Pastel (programming language)
Pastel is an extended version of the Pascal programming language, created in c. 1982 for Amber, an operating system for the S-1 supercomputer project at Lawrence Livermore National Laboratory in California.
Pastel was conceived by Jeffrey M. Broughton, then Project Engineer in charge of compilers and operating system software for the S-1 project, because of dissatisfaction with the PL/1 language in which Amber was being implemented. The language was named Pastel ("an off-color Pascal") and was the inspiration for Richard Stallman's GNU C compiler. Compared with Pascal compilers of that period, Pastel's features included:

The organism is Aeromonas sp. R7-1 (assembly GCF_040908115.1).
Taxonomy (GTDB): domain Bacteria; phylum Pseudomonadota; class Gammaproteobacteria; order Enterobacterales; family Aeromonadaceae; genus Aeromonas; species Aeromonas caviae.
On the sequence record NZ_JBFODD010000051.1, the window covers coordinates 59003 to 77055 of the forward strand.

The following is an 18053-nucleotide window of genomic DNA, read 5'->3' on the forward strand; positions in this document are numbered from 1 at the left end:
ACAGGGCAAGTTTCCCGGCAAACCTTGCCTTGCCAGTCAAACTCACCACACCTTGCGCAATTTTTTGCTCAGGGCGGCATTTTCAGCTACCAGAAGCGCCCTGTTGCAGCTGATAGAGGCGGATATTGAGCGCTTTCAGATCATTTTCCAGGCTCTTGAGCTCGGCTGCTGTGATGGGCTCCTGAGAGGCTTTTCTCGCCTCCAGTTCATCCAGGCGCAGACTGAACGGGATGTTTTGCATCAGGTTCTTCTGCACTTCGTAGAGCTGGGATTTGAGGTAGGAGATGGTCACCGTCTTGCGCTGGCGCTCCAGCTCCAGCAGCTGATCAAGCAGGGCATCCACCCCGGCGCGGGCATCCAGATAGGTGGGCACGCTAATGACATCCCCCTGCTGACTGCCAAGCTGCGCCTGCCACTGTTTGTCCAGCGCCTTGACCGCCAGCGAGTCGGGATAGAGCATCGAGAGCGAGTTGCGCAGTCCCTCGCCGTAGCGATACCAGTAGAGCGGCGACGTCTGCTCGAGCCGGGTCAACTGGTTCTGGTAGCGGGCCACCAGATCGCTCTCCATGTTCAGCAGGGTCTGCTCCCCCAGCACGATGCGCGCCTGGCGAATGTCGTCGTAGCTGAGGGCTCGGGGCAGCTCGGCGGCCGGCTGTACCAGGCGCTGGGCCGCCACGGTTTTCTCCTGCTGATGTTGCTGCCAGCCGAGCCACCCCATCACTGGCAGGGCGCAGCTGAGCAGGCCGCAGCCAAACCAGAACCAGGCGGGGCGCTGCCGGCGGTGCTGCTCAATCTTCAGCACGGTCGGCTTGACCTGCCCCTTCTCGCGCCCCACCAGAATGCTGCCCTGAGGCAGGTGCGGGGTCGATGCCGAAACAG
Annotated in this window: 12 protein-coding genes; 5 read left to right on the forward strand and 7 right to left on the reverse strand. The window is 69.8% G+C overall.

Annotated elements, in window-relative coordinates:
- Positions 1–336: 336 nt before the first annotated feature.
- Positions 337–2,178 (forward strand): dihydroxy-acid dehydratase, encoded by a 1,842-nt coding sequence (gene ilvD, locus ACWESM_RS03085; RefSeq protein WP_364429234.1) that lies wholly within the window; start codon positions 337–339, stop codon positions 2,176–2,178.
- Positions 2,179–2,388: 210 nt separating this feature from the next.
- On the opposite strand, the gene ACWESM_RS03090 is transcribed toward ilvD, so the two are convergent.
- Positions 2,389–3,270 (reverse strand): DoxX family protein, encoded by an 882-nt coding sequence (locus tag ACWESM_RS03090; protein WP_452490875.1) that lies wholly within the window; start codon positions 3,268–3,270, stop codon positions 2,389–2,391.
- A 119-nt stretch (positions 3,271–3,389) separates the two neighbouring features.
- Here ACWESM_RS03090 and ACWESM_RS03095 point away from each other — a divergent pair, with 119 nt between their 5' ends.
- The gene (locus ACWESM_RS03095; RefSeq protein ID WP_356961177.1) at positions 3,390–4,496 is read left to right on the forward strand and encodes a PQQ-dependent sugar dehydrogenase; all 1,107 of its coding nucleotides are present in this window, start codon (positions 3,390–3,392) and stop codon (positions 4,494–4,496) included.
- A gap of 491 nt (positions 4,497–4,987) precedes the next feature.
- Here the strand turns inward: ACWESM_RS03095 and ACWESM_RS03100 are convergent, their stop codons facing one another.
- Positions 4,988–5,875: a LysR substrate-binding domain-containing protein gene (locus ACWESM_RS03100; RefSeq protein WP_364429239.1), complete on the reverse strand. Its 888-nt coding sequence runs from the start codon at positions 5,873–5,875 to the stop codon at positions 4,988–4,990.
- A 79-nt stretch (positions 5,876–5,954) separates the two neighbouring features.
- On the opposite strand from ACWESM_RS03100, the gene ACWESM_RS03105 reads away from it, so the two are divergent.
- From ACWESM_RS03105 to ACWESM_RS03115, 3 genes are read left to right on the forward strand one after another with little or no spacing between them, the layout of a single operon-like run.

- Improved type definition
- Parametric types
- Explicit packing and allocation control
- Additional parameter passing modes
- Additional control constructs
- Set iteration
- Loop-exit form
- Return statement
- Module definition
- Exception handling
- General enhancements
- Conditional boolean operations
- Constant expressions
- Variable initialization
- Mark Smotherman. "S-1 Supercomputer (1975-1988)". Archived from the original on 2014-02-01.
- Mark Smotherman (June 28, 2005). "S-1 Supercomputer Alumni". Archived from the original on 2014-02-01.
- Frankston, Charles (1984). "6 Implementation". The Amber Operating System (Thesis). MIT. Retrieved 2014-02-01.
- Jeff Broughton. https://archive.org/stream/bitsavers_llnls1S1Op_10037358/S1_OpenHouse_Apr85_djvu.txt. Retrieved 2014-02-01. Missing or empty